You know what a good brief looks like. Make your response to the complaint letter look like a good brief — detailed, well-written, and complete. The prosecutor’s investigation letter may not cite rules that they allege you violated, but your response should cite rules with which you know you complied. You can probably see from reading the letter what types of charges they are contemplating. For example, you may see phrases like “failure to act competently,” “failure to maintain communication with your client,” “failure to act in a timely manner.” Cite your state’s rules and explain how you fulfilled your obligations. If you have affirmative defenses, e.g., you withdrew from representation by following proper procedures, explain what you did and how you complied with the rules. Make your response as complete as possible so that the prosecutor has to do no further research to find in your favor.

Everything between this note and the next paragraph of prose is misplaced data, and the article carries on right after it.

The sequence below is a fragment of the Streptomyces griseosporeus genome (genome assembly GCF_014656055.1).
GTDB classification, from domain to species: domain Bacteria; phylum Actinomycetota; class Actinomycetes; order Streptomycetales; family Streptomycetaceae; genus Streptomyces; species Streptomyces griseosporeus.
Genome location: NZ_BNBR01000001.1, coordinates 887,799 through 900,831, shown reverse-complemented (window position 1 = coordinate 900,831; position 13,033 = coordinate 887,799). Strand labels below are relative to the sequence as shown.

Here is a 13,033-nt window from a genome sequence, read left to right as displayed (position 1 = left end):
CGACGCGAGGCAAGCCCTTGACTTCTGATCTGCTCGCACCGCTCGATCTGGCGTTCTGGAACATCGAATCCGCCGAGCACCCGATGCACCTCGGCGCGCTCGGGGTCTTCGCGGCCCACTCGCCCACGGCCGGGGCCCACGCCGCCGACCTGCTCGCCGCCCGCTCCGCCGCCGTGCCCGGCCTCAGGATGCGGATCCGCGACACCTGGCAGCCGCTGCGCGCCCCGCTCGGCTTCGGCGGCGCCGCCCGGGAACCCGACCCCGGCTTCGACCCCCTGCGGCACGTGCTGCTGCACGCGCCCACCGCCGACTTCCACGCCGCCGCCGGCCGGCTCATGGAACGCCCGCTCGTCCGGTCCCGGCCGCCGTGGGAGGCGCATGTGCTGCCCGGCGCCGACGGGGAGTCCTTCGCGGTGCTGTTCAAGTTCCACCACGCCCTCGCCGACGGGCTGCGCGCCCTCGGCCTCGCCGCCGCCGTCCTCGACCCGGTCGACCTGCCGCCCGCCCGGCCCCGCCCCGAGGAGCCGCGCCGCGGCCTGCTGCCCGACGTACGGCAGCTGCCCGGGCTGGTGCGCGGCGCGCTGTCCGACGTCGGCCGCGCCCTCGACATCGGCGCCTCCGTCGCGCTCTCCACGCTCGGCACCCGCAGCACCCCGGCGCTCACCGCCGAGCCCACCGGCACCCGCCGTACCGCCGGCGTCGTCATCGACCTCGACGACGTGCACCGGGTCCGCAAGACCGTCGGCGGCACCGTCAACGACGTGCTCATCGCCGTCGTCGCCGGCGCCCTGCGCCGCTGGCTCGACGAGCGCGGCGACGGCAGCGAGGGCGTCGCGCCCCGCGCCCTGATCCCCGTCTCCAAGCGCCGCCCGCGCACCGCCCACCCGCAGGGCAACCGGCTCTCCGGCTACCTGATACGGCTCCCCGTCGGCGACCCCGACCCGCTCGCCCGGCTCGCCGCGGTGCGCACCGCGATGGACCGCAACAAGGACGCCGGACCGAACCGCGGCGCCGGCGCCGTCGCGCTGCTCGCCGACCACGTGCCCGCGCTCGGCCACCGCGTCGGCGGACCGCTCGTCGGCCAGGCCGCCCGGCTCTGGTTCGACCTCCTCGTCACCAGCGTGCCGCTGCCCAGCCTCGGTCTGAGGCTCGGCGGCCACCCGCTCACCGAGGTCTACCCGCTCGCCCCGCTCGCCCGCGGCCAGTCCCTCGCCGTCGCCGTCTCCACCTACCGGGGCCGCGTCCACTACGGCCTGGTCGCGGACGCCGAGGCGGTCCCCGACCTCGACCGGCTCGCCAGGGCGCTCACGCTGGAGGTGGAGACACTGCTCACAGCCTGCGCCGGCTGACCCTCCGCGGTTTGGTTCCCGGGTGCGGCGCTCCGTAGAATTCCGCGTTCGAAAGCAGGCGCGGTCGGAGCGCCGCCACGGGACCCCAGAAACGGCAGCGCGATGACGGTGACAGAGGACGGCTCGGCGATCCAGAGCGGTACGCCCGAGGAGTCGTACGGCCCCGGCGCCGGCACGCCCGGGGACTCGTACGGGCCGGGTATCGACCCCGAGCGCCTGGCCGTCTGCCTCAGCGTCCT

(No, the prosecutor is not likely to stop researching and investigating, but give them enough information so that when they do dig in, all they find are the same authorities you’ve already cited, and they come to the same conclusions you’ve stated.)
Accept that this may go on for months, and you cannot allow it to take over your life
You must still continue to meet your obligations to your other clients and to live your daily life. Consider it an unwelcome lesson in being a litigation party. It will make you relate better to your clients.
Consider the effects on your overall practice
There are many questions to ask yourself about the impact of the complaint on your existing practice. Are the potential charges of a type you will need to disclose to your current clients? Will you need to stop taking on new clients? Can you effectively serve your clients while this complaint is pending?